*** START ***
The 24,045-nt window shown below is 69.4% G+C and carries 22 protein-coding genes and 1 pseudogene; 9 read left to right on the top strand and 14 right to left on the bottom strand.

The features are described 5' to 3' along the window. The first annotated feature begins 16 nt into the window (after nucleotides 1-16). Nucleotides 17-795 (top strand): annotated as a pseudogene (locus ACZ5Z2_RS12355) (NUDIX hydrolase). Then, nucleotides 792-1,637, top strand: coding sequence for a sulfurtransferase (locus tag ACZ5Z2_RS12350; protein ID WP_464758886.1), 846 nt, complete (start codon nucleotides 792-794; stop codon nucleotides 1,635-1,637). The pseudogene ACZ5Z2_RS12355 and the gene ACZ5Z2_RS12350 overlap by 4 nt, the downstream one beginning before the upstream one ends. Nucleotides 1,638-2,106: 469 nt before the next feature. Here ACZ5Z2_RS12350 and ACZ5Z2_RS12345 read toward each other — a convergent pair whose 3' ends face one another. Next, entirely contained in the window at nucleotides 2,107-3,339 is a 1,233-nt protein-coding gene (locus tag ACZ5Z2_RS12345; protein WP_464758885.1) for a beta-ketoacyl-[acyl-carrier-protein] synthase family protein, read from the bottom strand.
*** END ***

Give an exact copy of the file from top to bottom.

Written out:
The 24,045-nt window shown below is 69.4% G+C and carries 22 protein-coding genes and 1 pseudogene; 9 read left to right on the top strand and 14 right to left on the bottom strand.

The features are described 5' to 3' along the window. The first annotated feature begins 16 nt into the window (after nucleotides 1-16). Nucleotides 17-795 (top strand): annotated as a pseudogene (locus ACZ5Z2_RS12355) (NUDIX hydrolase). Then, nucleotides 792-1,637, top strand: coding sequence for a sulfurtransferase (locus tag ACZ5Z2_RS12350; protein ID WP_464758886.1), 846 nt, complete (start codon nucleotides 792-794; stop codon nucleotides 1,635-1,637). The pseudogene ACZ5Z2_RS12355 and the gene ACZ5Z2_RS12350 overlap by 4 nt, the downstream one beginning before the upstream one ends. Nucleotides 1,638-2,106: 469 nt before the next feature. Here ACZ5Z2_RS12350 and ACZ5Z2_RS12345 read toward each other — a convergent pair whose 3' ends face one another. Next, entirely contained in the window at nucleotides 2,107-3,339 is a 1,233-nt protein-coding gene (locus tag ACZ5Z2_RS12345; protein WP_464758885.1) for a beta-ketoacyl-[acyl-carrier-protein] synthase family protein, read from the bottom strand.